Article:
A revival that keeps on running
After a bravura restoration, young people are breathing even more new life into Pitman's Broadway Theatre.
A long, silver hook reflected the light as it ran back and forth menacingly against the crimson curtain. Some children tensed as it became clear Peter Pan's archenemy was about to take the stage.
The beloved classic was one of 11 shows geared for preschoolers through 12-year-olds in the first season of children's offerings at the lovingly restored Broadway Theatre of Pitman.
Peter Pan . . . A Musical
performed to a packed house in its three weekend performances earlier this month - yet another sign of revival for the 82-year-old former vaudeville house. The first two weekends in June, the theater will add another dimension, showcasing teen talent in a production of the musical
"The Broadway is the last true movie palace in all of South Jersey," said Allen F. Hauss, author of
South Jersey Movie Houses
The theater's rich history includes famous crooners and comedians; silent films accompanied by a Kimball pipe organ still maintained today; country stars such as Dolly Parton and Barbara Mandrell in the 1970s, and an HBO show that won a CableACE award, Hauss said.
That tradition nearly slipped away when the theater fell into bankruptcy a few years ago. Pitman resident Peter Slack, owner of a medical publishing company, came to the rescue, purchasing the theater at sheriff's sale for about $350,000, marshaling volunteers to help with around $650,000 in renovations, and bringing back live entertainment and classic movies.
"It looks like the day it opened," Hauss said.
matinee, children sat enthralled - some on the edge of their seats - as Michael, Wendy and John made their way to Never Never Land with the help the boy who would never grow up. Some grew frightened when Hook, played by Chuck Bennett of Philadelphia, took the stage.
Bennett, a veteran of live theater for more than 30 years, produces and directs the theater's children's series. As "Mr. Malcolm and his Storytime Friends," he performs at schools, libraries and for scout troops and other organizations in Philadelphia and New Jersey.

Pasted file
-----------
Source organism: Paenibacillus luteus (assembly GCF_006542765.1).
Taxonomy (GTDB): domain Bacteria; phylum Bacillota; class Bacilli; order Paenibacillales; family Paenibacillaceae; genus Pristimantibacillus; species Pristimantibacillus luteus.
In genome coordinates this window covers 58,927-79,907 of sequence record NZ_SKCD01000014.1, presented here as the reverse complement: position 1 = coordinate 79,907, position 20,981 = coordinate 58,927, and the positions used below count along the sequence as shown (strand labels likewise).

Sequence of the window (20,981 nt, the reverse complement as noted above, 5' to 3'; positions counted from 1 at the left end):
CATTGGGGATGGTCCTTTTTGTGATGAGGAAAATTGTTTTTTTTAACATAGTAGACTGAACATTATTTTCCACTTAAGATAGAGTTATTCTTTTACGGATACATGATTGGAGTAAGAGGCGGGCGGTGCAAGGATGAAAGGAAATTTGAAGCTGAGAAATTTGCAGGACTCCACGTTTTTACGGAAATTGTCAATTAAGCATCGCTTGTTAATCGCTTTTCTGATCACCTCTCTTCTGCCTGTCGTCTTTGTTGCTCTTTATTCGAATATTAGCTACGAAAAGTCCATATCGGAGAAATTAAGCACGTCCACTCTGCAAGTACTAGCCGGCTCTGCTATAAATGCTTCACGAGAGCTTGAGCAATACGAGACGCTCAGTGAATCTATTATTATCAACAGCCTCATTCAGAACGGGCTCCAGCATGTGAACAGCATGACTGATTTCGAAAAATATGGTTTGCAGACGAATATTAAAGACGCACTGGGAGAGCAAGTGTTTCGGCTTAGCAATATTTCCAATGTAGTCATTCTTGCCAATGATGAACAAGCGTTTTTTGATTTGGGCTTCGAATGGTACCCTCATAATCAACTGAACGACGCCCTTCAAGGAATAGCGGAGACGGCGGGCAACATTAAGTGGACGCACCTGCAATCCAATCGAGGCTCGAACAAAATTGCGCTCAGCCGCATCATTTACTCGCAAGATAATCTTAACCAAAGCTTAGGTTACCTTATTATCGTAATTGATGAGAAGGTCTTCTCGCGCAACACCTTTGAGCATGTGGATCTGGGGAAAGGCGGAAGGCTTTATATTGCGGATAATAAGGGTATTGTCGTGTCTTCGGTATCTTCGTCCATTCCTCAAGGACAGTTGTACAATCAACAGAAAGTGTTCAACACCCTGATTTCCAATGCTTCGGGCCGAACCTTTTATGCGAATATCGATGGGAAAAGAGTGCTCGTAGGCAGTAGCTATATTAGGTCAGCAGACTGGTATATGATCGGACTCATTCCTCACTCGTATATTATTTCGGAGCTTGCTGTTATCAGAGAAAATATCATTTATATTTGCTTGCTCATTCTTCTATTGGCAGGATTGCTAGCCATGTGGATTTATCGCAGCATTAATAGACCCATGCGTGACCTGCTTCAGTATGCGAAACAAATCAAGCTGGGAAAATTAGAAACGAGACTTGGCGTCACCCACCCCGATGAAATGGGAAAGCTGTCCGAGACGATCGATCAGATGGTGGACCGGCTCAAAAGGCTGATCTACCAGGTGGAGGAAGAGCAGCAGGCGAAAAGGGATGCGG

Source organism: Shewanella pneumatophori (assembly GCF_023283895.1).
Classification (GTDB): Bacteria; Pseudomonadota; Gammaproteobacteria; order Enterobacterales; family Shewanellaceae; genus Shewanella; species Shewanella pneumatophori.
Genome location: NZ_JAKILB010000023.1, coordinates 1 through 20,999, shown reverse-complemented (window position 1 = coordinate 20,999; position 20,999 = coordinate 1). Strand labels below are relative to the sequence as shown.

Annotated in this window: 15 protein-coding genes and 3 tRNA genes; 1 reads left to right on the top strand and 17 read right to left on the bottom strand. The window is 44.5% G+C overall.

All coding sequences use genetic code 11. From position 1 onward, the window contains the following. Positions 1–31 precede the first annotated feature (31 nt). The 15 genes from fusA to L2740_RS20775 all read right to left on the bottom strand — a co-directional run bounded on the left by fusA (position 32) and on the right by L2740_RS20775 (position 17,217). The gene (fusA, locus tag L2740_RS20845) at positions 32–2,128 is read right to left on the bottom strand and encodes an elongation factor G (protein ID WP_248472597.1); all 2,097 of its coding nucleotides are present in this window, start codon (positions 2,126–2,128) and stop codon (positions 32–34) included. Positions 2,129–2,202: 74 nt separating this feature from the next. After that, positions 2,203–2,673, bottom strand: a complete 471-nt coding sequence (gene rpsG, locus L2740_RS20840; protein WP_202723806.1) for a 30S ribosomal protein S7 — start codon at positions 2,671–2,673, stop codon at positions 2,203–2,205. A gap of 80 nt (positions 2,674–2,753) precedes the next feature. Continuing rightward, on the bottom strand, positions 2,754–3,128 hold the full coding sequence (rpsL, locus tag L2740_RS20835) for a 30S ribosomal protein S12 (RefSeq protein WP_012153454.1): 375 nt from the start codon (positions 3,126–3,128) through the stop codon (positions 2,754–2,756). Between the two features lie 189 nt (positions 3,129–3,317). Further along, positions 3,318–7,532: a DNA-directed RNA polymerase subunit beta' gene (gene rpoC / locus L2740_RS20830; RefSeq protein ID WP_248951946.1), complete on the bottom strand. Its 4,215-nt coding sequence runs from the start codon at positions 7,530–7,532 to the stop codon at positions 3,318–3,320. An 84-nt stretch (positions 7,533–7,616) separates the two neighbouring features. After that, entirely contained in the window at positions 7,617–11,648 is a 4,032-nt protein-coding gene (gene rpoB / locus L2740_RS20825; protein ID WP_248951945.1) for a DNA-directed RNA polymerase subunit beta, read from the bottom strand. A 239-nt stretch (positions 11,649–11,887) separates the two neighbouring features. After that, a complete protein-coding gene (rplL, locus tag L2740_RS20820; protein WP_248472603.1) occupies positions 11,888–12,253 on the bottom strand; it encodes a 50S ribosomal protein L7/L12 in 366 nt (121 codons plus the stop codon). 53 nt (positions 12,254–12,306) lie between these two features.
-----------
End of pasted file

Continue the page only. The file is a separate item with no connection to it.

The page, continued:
Marsha Corbett of Deptford attended the matinee with her 5-year-old daughter, Genevieve. It was their second visit to the Broadway, having enjoyed
earlier this year.
"I think it's a great way to introduce children to live theater," Corbett said. "Mr. Malcolm really reaches out to the children. He truly captivates them with his shows, and his audience participation is wonderful. All the children wanted to go up on stage when he asked for volunteers."
"Michael was my favorite part," Genevieve said. "Hook was scary, but Peter Pan was funny."
Next up in the children's season is
The Little Mermaid
on June 20 and 21 and
on July 19. The theater also is offering a summer camp.
The Broadway has offered a full adult season, called Main Stage, since it reopened.
The Music Man
are left on the bill this year.
Deciding which show should christen the newly renovated theater in January 2007 wasn't difficult, said Pat Mangano, general manager.
because it was set in 1926 [the year the Broadway opened] and was originally done on a vaudeville stage," she said. The opening performance sold out.
Attendance continues to be robust, Mangano said, sometimes requiring additional dates to meet the demand. The theater now has about 6,000 season subscribers.
The teens in
have been practicing weekends since February. The performance, double-casted to increase participation, is being produced by Mangano's son, Jason Phillips of Bellmawr. The show opens June 6.
Josie Andrews, 13, of Bellmawr, daughter of U.S. Rep. Rob Andrews, will play Sandy the first weekend. She said she was enchanted with the building's history.
"It's such a good venue for the theater; it's all dark wood and allows for a very good-sized audience," Andrews said.
The Broadway's elegance - the brass railings, intricate plasterwork, the hand-painted scrollwork moldings trimmed in gold leaf surrounding the stage and mezzanine boxes - might have been lost if not for Slack, Mangano said.
"The volunteers and local people put a lot of time and effort into this," Slack said. "Our community came together to make it happen and still come together to attend the shows. It's definitely become a community meeting place."
If You Go
For information on the Broadway Theatre's shows and ticket prices, call 856-384-8381 or go to
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